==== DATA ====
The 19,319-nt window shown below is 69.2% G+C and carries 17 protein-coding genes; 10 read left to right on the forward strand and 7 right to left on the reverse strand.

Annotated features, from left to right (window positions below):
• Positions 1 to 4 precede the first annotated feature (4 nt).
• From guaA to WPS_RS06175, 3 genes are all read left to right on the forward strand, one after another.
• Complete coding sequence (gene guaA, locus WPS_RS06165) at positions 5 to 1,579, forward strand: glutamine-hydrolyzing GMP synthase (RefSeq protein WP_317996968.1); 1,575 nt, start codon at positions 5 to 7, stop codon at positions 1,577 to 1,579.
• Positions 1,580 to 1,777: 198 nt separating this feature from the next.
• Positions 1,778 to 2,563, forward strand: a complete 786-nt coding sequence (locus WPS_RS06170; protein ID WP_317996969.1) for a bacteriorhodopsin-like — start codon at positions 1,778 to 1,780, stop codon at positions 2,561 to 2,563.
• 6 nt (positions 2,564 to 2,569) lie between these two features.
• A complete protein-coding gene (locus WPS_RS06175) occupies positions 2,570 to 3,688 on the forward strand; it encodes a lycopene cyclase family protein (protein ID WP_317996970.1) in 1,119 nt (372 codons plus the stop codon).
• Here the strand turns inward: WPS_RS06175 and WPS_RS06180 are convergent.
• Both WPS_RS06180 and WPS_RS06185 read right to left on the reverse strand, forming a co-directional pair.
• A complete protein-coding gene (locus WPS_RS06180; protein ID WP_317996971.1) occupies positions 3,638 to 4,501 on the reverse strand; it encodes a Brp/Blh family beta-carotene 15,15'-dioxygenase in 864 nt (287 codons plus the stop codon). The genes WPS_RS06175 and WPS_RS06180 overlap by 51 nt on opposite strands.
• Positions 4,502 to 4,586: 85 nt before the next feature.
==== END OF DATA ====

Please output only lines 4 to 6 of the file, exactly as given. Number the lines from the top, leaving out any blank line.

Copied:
• From guaA to WPS_RS06175, 3 genes are all read left to right on the forward strand, one after another.
• Complete coding sequence (gene guaA, locus WPS_RS06165) at positions 5 to 1,579, forward strand: glutamine-hydrolyzing GMP synthase (RefSeq protein WP_317996968.1); 1,575 nt, start codon at positions 5 to 7, stop codon at positions 1,577 to 1,579.
• Positions 1,580 to 1,777: 198 nt separating this feature from the next.